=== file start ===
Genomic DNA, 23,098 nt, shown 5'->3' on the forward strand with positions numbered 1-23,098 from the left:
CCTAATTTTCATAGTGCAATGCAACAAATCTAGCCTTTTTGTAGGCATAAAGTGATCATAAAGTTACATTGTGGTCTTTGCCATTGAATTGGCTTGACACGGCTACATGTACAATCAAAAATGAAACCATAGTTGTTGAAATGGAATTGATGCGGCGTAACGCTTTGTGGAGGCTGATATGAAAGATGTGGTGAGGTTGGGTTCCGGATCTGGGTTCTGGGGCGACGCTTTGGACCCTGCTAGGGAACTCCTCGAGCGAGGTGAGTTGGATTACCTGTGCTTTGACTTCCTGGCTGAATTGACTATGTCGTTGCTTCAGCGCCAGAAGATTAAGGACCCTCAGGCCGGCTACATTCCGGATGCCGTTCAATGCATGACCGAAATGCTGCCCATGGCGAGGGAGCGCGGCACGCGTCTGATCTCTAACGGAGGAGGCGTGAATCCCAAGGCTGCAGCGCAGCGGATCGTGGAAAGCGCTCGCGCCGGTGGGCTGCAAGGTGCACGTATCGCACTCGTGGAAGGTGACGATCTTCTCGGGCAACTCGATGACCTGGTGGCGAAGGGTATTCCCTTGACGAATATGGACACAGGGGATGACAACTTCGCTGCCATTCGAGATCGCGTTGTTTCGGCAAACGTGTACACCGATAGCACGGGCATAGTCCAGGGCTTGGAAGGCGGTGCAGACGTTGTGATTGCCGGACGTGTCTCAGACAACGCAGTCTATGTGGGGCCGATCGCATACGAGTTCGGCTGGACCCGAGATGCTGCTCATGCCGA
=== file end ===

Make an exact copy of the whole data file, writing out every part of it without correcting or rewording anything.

Genomic DNA, 23,098 nt, shown 5'->3' on the forward strand with positions numbered 1-23,098 from the left:
CCTAATTTTCATAGTGCAATGCAACAAATCTAGCCTTTTTGTAGGCATAAAGTGATCATAAAGTTACATTGTGGTCTTTGCCATTGAATTGGCTTGACACGGCTACATGTACAATCAAAAATGAAACCATAGTTGTTGAAATGGAATTGATGCGGCGTAACGCTTTGTGGAGGCTGATATGAAAGATGTGGTGAGGTTGGGTTCCGGATCTGGGTTCTGGGGCGACGCTTTGGACCCTGCTAGGGAACTCCTCGAGCGAGGTGAGTTGGATTACCTGTGCTTTGACTTCCTGGCTGAATTGACTATGTCGTTGCTTCAGCGCCAGAAGATTAAGGACCCTCAGGCCGGCTACATTCCGGATGCCGTTCAATGCATGACCGAAATGCTGCCCATGGCGAGGGAGCGCGGCACGCGTCTGATCTCTAACGGAGGAGGCGTGAATCCCAAGGCTGCAGCGCAGCGGATCGTGGAAAGCGCTCGCGCCGGTGGGCTGCAAGGTGCACGTATCGCACTCGTGGAAGGTGACGATCTTCTCGGGCAACTCGATGACCTGGTGGCGAAGGGTATTCCCTTGACGAATATGGACACAGGGGATGACAACTTCGCTGCCATTCGAGATCGCGTTGTTTCGGCAAACGTGTACACCGATAGCACGGGCATAGTCCAGGGCTTGGAAGGCGGTGCAGACGTTGTGATTGCCGGACGTGTCTCAGACAACGCAGTCTATGTGGGGCCGATCGCATACGAGTTCGGCTGGACCCGAGATGCTGCTCATGCCGA